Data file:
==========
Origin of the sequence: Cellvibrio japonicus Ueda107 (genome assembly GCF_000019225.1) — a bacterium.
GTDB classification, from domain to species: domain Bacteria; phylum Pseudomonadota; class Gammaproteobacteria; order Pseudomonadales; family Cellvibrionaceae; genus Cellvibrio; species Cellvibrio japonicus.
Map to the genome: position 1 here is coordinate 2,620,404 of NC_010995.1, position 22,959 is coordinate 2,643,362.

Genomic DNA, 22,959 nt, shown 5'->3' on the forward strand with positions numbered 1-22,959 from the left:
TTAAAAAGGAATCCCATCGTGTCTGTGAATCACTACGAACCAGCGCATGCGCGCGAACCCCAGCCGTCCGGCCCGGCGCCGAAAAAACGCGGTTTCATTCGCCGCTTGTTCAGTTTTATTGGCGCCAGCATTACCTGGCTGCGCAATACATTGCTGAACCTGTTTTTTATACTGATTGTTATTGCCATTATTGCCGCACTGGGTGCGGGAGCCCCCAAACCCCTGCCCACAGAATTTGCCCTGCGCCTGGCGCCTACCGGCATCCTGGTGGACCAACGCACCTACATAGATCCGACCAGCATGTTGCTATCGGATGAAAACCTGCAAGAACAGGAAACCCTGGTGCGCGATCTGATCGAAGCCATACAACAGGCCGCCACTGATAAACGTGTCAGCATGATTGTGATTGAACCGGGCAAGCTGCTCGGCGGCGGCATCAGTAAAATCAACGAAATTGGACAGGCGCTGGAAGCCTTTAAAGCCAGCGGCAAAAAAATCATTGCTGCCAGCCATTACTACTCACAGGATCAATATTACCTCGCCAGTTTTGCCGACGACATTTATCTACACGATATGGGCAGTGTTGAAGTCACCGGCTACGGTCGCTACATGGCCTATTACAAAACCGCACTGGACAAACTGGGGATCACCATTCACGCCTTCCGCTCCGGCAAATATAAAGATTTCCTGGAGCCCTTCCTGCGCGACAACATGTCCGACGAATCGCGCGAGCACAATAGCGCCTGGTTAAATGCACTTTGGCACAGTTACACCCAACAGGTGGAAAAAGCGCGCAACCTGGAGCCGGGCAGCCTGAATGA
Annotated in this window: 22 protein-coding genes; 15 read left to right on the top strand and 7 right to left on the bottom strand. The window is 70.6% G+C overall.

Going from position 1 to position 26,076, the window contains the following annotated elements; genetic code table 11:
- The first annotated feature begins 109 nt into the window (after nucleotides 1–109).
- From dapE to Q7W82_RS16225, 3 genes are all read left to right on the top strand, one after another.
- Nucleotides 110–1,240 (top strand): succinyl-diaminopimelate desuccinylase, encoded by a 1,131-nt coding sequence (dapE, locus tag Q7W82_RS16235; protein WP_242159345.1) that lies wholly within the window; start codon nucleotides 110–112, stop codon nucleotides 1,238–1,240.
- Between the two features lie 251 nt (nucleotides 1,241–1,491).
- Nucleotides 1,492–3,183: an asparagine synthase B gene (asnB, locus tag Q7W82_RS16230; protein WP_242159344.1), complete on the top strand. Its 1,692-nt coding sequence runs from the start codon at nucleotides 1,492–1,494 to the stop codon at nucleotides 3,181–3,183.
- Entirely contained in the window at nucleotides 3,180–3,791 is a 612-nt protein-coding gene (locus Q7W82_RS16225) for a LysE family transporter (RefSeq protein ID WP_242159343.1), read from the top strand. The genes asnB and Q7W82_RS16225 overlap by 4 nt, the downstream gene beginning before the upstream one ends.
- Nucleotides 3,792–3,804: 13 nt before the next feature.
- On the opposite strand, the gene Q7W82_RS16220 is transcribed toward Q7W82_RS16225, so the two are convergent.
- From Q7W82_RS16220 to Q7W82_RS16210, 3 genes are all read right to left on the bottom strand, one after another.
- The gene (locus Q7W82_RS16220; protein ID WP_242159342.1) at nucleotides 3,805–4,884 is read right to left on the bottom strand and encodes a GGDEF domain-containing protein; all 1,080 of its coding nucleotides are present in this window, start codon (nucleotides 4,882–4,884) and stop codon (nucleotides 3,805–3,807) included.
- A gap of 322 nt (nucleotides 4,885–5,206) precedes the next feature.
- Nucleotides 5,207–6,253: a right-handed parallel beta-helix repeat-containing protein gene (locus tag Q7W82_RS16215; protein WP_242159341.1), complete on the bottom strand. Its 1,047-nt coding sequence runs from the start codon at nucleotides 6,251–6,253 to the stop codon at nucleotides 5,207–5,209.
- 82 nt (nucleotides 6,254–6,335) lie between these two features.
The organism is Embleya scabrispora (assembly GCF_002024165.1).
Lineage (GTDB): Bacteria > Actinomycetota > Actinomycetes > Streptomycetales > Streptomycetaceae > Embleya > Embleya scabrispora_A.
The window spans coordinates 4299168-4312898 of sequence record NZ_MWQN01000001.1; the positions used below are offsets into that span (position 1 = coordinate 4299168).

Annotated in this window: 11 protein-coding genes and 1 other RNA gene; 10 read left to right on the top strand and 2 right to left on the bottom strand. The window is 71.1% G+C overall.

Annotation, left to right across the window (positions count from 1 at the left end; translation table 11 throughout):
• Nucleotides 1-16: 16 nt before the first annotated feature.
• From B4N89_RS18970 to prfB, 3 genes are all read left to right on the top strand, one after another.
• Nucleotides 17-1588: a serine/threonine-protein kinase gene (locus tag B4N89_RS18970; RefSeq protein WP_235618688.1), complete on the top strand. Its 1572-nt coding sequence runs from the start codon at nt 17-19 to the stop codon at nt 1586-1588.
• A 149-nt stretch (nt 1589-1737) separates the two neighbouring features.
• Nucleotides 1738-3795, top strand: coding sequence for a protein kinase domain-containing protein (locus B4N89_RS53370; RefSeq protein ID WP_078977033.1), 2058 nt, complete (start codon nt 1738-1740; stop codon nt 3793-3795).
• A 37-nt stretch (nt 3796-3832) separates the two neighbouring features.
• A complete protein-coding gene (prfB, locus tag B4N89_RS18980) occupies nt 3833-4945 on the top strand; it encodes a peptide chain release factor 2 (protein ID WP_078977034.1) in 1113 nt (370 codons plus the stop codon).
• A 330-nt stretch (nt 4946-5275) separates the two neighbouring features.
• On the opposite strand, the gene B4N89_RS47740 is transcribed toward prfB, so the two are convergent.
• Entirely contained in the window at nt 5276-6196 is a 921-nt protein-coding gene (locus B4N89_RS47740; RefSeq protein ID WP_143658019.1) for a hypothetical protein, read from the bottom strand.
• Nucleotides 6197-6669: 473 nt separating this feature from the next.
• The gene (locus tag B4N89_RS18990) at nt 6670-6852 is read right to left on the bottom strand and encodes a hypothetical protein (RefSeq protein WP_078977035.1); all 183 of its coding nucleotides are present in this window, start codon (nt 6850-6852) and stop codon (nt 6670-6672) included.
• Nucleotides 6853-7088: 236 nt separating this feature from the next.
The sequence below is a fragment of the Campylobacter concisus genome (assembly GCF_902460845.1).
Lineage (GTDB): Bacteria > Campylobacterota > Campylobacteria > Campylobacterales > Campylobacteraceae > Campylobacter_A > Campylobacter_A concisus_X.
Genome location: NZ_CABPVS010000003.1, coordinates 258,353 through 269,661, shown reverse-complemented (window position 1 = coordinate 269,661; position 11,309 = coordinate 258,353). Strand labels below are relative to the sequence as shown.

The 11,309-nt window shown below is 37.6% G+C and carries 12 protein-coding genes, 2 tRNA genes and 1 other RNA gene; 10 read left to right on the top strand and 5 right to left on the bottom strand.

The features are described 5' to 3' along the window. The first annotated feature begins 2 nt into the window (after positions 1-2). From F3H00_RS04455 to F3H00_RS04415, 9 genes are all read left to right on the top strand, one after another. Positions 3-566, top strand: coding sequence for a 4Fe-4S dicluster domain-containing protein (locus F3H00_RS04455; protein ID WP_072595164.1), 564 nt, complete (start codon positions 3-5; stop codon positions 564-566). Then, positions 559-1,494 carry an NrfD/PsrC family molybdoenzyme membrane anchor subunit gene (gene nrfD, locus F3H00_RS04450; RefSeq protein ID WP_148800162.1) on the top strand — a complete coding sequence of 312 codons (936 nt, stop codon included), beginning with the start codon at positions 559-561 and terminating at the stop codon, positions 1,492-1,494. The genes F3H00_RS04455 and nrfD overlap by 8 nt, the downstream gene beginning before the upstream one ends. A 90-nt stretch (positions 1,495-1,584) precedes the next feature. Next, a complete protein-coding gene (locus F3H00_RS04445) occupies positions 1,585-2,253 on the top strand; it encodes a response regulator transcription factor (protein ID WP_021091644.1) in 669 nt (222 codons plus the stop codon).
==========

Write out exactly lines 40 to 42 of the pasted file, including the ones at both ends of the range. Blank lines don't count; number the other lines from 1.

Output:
Lineage (GTDB): Bacteria > Campylobacterota > Campylobacteria > Campylobacterales > Campylobacteraceae > Campylobacter_A > Campylobacter_A concisus_X.
Genome location: NZ_CABPVS010000003.1, coordinates 258,353 through 269,661, shown reverse-complemented (window position 1 = coordinate 269,661; position 11,309 = coordinate 258,353). Strand labels below are relative to the sequence as shown.

The 11,309-nt window shown below is 37.6% G+C and carries 12 protein-coding genes, 2 tRNA genes and 1 other RNA gene; 10 read left to right on the top strand and 5 right to left on the bottom strand.